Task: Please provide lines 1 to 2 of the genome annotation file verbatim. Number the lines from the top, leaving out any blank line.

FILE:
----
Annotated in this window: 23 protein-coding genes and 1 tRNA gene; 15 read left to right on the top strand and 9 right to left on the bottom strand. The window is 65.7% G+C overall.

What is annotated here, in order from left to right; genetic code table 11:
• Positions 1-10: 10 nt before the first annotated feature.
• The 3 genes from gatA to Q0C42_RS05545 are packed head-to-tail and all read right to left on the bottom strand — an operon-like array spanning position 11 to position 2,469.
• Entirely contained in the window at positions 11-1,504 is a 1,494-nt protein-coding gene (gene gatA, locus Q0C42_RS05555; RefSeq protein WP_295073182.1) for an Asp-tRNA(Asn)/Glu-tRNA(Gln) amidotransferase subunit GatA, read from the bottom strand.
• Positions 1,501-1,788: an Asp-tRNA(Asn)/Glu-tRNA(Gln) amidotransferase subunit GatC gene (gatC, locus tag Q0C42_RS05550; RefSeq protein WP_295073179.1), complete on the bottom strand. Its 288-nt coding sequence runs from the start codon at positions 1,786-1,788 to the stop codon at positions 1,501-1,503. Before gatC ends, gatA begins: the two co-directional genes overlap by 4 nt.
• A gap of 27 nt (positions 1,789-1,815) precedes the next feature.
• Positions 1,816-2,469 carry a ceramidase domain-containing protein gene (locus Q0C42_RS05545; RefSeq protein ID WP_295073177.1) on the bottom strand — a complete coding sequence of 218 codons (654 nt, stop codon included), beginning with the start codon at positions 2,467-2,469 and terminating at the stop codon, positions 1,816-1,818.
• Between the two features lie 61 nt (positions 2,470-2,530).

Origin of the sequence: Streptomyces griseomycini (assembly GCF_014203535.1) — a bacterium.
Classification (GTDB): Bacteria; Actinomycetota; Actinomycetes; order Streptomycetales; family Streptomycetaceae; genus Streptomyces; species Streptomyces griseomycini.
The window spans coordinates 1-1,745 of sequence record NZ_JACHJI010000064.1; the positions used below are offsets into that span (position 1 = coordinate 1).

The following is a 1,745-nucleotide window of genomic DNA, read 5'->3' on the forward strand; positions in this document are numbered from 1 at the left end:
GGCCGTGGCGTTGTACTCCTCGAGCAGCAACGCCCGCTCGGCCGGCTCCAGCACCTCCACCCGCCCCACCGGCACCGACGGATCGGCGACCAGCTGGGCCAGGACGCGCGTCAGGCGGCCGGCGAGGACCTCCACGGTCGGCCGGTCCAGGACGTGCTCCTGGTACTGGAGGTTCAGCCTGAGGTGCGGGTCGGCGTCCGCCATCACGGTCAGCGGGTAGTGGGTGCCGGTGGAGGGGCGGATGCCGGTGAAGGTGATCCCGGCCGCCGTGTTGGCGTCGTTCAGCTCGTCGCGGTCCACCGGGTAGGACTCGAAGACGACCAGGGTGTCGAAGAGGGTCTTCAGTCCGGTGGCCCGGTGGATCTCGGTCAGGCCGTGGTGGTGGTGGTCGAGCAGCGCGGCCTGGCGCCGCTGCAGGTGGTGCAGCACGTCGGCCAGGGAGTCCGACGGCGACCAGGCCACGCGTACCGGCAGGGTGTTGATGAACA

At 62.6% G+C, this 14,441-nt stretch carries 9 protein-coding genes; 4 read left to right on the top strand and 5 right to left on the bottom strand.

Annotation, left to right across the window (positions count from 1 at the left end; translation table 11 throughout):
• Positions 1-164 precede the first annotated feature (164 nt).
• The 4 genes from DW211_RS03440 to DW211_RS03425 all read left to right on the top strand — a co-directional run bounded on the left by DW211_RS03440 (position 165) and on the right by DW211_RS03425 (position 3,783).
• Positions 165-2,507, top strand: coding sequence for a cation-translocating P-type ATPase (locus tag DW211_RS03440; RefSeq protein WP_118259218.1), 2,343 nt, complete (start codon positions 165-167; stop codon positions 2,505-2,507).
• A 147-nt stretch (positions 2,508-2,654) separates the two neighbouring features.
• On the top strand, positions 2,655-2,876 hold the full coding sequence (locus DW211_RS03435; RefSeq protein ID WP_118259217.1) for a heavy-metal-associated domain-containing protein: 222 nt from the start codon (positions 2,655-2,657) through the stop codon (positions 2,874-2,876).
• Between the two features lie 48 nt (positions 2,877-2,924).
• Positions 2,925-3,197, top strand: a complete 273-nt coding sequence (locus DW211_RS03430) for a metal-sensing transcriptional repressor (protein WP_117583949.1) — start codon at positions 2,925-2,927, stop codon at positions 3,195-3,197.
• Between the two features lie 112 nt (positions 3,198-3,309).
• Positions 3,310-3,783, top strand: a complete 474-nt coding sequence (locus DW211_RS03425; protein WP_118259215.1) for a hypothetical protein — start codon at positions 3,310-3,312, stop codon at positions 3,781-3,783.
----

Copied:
Annotated in this window: 23 protein-coding genes and 1 tRNA gene; 15 read left to right on the top strand and 9 right to left on the bottom strand. The window is 65.7% G+C overall.

What is annotated here, in order from left to right; genetic code table 11: